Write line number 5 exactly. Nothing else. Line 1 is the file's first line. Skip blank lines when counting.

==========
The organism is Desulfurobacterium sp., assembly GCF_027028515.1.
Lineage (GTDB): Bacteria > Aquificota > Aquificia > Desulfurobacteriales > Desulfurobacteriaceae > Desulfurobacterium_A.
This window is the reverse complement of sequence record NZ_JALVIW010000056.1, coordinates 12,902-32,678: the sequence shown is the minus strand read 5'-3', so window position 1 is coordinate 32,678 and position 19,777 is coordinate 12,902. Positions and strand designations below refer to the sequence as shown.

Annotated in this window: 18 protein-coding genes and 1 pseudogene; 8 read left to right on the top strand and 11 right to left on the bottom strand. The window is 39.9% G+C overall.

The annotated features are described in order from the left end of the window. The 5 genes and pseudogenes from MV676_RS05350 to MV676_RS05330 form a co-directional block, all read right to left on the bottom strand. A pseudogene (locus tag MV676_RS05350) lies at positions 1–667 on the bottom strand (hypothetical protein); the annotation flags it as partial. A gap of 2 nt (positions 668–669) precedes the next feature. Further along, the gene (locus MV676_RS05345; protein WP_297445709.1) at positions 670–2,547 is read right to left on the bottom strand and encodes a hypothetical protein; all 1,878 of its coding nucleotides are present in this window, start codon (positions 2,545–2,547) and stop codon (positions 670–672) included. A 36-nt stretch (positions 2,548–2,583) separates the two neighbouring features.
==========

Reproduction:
The annotated features are described in order from the left end of the window. The 5 genes and pseudogenes from MV676_RS05350 to MV676_RS05330 form a co-directional block, all read right to left on the bottom strand. A pseudogene (locus tag MV676_RS05350) lies at positions 1–667 on the bottom strand (hypothetical protein); the annotation flags it as partial. A gap of 2 nt (positions 668–669) precedes the next feature. Further along, the gene (locus MV676_RS05345; protein WP_297445709.1) at positions 670–2,547 is read right to left on the bottom strand and encodes a hypothetical protein; all 1,878 of its coding nucleotides are present in this window, start codon (positions 2,545–2,547) and stop codon (positions 670–672) included. A 36-nt stretch (positions 2,548–2,583) separates the two neighbouring features.